Tuesday, February 25, 2014

Yo Buddy ... My World-Famous Architectural Landmarks Are Up Here.

Never once in the history of me has there been a time when I could be described as "trendy".

Which is not to say I don't have a youthful outlook on things. I've always had an intense sense of curiosity and a capacity to become interested and engaged on just about any topic.

But I have also always been slightly out of sync with the bow wave of pop culture. "Trendy" just isn't in my DNA.

So, despite the ever-growing heap of old birthday cards ... despite the fact that the salt has now thoroughly beaten the pepper (by many laps) in the race to claim my beard ... and despite the fact that I'm hopelessly unaware of whatever Internet, music, fashion, tech or reality TV fad is currently burning through pop culture like a rampaging pandemic ... I've never really felt particularly old.

Until now.

A few nights ago, as I was leaving the office, I met a young couple on the street that made me feel like Methuselah's great-goddamn-grandfather.


Well, perhaps met is a bit of an overstatement.

Encountered? No, that's not right ...

I've got it ...

Was stared blankly at by.

Yeah, that's more like it.

They were a young couple. Early twenties. Mid-western by the accent. Clearly in New York for the first time. And clearly completely lost.

Now, there are two primary reasons why I don't normally offer aid to wayward tourists in NYC.

Firstly, because I'm god-effing-awful with directions. Seriously ... after working in this city for almost 15 years, I routinely get lost in New York. A city where the streets are numbered sequentially. It's like I have a reverse GPS chip in my head that causes me to always make the wrong navigational decision.

So I try to avoid giving directions because I don't want to be responsible for sending some poor unsuspecting innocent into the waiting arms of shiftless ne'er-do-wells or murderous street hooligans. (Which New York totally has, by the way. Around any given corner the opening scene from Gangs of New York is about to break out, complete with airborne viscera and fancy Dr. Seussian top hats. That's just Science.)

And the second reason I never give directions is ... well ... I'm kind of an asshole who doesn't want to be bothered.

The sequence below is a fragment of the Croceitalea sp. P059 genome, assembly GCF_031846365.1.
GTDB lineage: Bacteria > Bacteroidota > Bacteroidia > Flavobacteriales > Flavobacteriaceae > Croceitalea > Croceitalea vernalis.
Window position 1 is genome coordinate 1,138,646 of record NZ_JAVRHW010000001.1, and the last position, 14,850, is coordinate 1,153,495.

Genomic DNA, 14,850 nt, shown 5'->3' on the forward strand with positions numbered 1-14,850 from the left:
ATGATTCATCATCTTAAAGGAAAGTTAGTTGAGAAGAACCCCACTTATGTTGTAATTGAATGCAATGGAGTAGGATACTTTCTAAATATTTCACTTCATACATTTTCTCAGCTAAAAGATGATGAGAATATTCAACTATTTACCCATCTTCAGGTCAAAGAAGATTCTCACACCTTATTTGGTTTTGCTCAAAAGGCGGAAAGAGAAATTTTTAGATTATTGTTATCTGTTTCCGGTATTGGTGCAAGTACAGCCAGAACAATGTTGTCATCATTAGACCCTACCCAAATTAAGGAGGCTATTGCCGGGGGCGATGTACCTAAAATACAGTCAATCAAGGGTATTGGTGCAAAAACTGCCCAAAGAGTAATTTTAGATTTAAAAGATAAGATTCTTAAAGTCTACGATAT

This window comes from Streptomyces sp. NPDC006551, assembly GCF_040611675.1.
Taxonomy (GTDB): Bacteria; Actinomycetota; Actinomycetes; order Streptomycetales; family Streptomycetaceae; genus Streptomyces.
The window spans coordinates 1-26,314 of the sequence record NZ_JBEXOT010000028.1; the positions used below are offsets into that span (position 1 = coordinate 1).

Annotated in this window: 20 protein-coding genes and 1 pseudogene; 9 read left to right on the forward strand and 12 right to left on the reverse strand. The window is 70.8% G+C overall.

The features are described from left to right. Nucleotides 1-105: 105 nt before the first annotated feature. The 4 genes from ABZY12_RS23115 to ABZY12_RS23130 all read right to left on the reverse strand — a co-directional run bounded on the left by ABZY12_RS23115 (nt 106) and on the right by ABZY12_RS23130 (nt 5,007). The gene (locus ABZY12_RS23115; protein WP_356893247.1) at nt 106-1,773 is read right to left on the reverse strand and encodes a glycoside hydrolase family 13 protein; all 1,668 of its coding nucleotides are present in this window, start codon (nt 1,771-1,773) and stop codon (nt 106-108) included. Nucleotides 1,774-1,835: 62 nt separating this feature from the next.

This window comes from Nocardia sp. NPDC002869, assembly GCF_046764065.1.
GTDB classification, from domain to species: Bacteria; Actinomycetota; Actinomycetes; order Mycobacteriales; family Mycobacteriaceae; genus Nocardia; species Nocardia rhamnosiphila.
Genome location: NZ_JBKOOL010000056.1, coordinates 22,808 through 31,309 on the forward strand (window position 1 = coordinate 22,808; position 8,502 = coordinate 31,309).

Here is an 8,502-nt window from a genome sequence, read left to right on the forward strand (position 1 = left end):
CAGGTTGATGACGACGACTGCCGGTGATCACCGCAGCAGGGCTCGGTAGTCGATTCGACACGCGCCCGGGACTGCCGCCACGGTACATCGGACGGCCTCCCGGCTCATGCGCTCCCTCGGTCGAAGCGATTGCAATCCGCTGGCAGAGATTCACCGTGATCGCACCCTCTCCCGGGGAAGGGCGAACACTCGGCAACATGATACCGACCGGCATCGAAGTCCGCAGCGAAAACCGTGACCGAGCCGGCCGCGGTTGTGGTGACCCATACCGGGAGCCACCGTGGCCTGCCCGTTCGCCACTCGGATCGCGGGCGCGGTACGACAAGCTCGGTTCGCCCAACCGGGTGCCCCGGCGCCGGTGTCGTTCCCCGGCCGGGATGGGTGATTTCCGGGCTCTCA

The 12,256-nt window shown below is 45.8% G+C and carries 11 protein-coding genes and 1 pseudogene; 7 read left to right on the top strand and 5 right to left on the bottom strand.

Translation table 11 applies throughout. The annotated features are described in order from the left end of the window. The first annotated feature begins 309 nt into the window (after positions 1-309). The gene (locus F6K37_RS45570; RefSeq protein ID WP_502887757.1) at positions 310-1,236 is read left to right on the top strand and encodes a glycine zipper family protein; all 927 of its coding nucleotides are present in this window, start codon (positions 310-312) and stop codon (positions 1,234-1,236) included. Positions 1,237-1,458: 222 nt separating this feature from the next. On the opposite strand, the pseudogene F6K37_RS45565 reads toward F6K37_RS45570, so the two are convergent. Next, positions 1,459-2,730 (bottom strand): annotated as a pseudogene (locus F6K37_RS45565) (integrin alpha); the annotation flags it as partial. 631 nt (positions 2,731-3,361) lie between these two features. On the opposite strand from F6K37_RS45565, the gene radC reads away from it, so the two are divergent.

Yeah, I know what the title of this blog is. What do you want? I'm a work in progress.

"Howzabout you take a left at Suck It Street and Fuck Off Avenue."

Anyhow, for whatever reason, I was in an uncharacteristically good mood. And as I left the office, I happened upon some folks who seemed to need a hand.

"It's the Empire State Building ..."

"I know ..."

"It's back the other way ..."

"No, that's Seventh ..."

"Google says it's over that way ..."

"Well, Apple says it's this way ..."

"The Empire State Building ..."

"I know ..."

But the striking thing about their "conversation" is that it took place entirely without them ever breaking eye contact with the phones they were so fixedly hunched over. They never once raised their heads to look at their surroundings, to make eye contact with one another, or even to make sure they weren't about to be pasted all over 6th Avenue by an errant cab.

They were communicating without actually interacting.

But I pushed on. I was in such a good mood that by GOD I was gonna break my rule about direction-giving help these kids out! Hell or high water!

Why? Because my office is at 42nd Street and 6th Avenue -- across the street from Bryant Park, a hundred yards from the NY Public Library, and about a block from Times Square -- pretty much smack in the middle of mid-town. Meaning, no matter how shitty my sense of direction, this was something I could help them with.

Because you could totally SEE the the Empire State Building from where we were standing.

"Excuse me," I offered with a smile. "Are you guys looking for the Empire State Building?"

If ever there was a perfect time for the cartoon sound effect of the record-needle-scratching-to-a-halt, this was it.

They snapped up from their phones in unison and fixed me with a matching pair of blank, confused stares.

And then they just blinked at me.

Silent, uncomprehending.

The way cows might stare at a passing train.